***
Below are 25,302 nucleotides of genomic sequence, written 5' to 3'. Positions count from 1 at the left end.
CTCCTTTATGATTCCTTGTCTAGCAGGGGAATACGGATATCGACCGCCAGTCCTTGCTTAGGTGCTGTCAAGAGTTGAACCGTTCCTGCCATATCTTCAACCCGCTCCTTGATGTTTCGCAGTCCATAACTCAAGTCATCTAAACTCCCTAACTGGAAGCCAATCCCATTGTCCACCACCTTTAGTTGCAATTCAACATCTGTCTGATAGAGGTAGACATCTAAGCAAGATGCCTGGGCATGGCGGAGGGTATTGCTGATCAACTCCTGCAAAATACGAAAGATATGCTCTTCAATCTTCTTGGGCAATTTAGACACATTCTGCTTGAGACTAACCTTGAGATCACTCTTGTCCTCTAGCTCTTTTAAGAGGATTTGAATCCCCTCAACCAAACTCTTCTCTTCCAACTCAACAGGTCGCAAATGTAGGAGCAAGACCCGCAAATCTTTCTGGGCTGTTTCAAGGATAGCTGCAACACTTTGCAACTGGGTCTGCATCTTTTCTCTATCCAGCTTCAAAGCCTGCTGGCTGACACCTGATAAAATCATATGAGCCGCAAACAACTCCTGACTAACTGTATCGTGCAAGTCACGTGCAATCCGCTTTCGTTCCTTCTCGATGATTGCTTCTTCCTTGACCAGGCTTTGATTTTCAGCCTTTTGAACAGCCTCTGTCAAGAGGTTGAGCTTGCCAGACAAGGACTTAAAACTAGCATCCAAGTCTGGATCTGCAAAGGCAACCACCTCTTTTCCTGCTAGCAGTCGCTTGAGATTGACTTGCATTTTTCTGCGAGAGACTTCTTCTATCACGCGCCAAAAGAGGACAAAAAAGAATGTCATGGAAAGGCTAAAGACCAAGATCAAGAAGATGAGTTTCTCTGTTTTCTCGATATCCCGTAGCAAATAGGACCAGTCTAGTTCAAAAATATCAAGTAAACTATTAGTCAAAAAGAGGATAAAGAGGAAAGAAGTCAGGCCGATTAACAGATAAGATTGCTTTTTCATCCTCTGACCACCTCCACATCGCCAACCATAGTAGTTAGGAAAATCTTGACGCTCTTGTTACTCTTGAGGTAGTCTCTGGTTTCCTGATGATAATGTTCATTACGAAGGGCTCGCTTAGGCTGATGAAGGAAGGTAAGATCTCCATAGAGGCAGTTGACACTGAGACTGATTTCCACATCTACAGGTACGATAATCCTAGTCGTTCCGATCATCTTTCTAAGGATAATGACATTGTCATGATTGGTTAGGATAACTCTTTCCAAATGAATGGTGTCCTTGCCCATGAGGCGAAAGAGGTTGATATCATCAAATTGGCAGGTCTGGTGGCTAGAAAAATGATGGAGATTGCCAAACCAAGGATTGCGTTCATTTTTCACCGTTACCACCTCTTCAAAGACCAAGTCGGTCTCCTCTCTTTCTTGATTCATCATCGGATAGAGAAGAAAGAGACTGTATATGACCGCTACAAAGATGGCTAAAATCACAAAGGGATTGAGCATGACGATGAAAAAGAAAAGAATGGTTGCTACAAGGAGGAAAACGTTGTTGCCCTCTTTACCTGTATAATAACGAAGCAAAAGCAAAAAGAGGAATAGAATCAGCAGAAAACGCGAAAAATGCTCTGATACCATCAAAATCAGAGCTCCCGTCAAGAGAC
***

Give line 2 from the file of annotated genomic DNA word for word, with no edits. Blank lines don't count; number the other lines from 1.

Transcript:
CTCCTTTATGATTCCTTGTCTAGCAGGGGAATACGGATATCGACCGCCAGTCCTTGCTTAGGTGCTGTCAAGAGTTGAACCGTTCCTGCCATATCTTCAACCCGCTCCTTGATGTTTCGCAGTCCATAACTCAAGTCATCTAAACTCCCTAACTGGAAGCCAATCCCATTGTCCACCACCTTTAGTTGCAATTCAACATCTGTCTGATAGAGGTAGACATCTAAGCAAGATGCCTGGGCATGGCGGAGGGTATTGCTGATCAACTCCTGCAAAATACGAAAGATATGCTCTTCAATCTTCTTGGGCAATTTAGACACATTCTGCTTGAGACTAACCTTGAGATCACTCTTGTCCTCTAGCTCTTTTAAGAGGATTTGAATCCCCTCAACCAAACTCTTCTCTTCCAACTCAACAGGTCGCAAATGTAGGAGCAAGACCCGCAAATCTTTCTGGGCTGTTTCAAGGATAGCTGCAACACTTTGCAACTGGGTCTGCATCTTTTCTCTATCCAGCTTCAAAGCCTGCTGGCTGACACCTGATAAAATCATATGAGCCGCAAACAACTCCTGACTAACTGTATCGTGCAAGTCACGTGCAATCCGCTTTCGTTCCTTCTCGATGATTGCTTCTTCCTTGACCAGGCTTTGATTTTCAGCCTTTTGAACAGCCTCTGTCAAGAGGTTGAGCTTGCCAGACAAGGACTTAAAACTAGCATCCAAGTCTGGATCTGCAAAGGCAACCACCTCTTTTCCTGCTAGCAGTCGCTTGAGATTGACTTGCATTTTTCTGCGAGAGACTTCTTCTATCACGCGCCAAAAGAGGACAAAAAAGAATGTCATGGAAAGGCTAAAGACCAAGATCAAGAAGATGAGTTTCTCTGTTTTCTCGATATCCCGTAGCAAATAGGACCAGTCTAGTTCAAAAATATCAAGTAAACTATTAGTCAAAAAGAGGATAAAGAGGAAAGAAGTCAGGCCGATTAACAGATAAGATTGCTTTTTCATCCTCTGACCACCTCCACATCGCCAACCATAGTAGTTAGGAAAATCTTGACGCTCTTGTTACTCTTGAGGTAGTCTCTGGTTTCCTGATGATAATGTTCATTACGAAGGGCTCGCTTAGGCTGATGAAGGAAGGTAAGATCTCCATAGAGGCAGTTGACACTGAGACTGATTTCCACATCTACAGGTACGATAATCCTAGTCGTTCCGATCATCTTTCTAAGGATAATGACATTGTCATGATTGGTTAGGATAACTCTTTCCAAATGAATGGTGTCCTTGCCCATGAGGCGAAAGAGGTTGATATCATCAAATTGGCAGGTCTGGTGGCTAGAAAAATGATGGAGATTGCCAAACCAAGGATTGCGTTCATTTTTCACCGTTACCACCTCTTCAAAGACCAAGTCGGTCTCCTCTCTTTCTTGATTCATCATCGGATAGAGAAGAAAGAGACTGTATATGACCGCTACAAAGATGGCTAAAATCACAAAGGGATTGAGCATGACGATGAAAAAGAAAAGAATGGTTGCTACAAGGAGGAAAACGTTGTTGCCCTCTTTACCTGTATAATAACGAAGCAAAAGCAAAAAGAGGAATAGAATCAGCAGAAAACGCGAAAAATGCTCTGATACCATCAAAATCAGAGCTCCCGTCAAGAGAC